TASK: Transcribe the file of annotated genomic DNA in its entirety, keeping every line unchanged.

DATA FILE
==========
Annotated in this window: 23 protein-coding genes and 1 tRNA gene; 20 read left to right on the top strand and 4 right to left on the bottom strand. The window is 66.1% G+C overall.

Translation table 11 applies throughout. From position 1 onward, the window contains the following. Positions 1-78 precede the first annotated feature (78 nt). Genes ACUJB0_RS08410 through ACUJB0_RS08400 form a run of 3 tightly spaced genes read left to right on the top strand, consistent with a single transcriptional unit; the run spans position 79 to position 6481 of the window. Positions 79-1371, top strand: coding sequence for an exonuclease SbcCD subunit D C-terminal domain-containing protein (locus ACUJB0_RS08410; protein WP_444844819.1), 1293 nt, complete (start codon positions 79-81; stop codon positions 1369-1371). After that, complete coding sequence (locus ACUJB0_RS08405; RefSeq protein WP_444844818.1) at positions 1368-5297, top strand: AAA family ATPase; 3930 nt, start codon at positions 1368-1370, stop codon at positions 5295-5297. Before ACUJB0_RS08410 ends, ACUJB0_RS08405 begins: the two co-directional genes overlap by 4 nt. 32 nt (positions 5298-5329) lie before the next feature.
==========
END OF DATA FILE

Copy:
Annotated in this window: 23 protein-coding genes and 1 tRNA gene; 20 read left to right on the top strand and 4 right to left on the bottom strand. The window is 66.1% G+C overall.

Translation table 11 applies throughout. From position 1 onward, the window contains the following. Positions 1-78 precede the first annotated feature (78 nt). Genes ACUJB0_RS08410 through ACUJB0_RS08400 form a run of 3 tightly spaced genes read left to right on the top strand, consistent with a single transcriptional unit; the run spans position 79 to position 6481 of the window. Positions 79-1371, top strand: coding sequence for an exonuclease SbcCD subunit D C-terminal domain-containing protein (locus ACUJB0_RS08410; protein WP_444844819.1), 1293 nt, complete (start codon positions 79-81; stop codon positions 1369-1371). After that, complete coding sequence (locus ACUJB0_RS08405; RefSeq protein WP_444844818.1) at positions 1368-5297, top strand: AAA family ATPase; 3930 nt, start codon at positions 1368-1370, stop codon at positions 5295-5297. Before ACUJB0_RS08410 ends, ACUJB0_RS08405 begins: the two co-directional genes overlap by 4 nt. 32 nt (positions 5298-5329) lie before the next feature.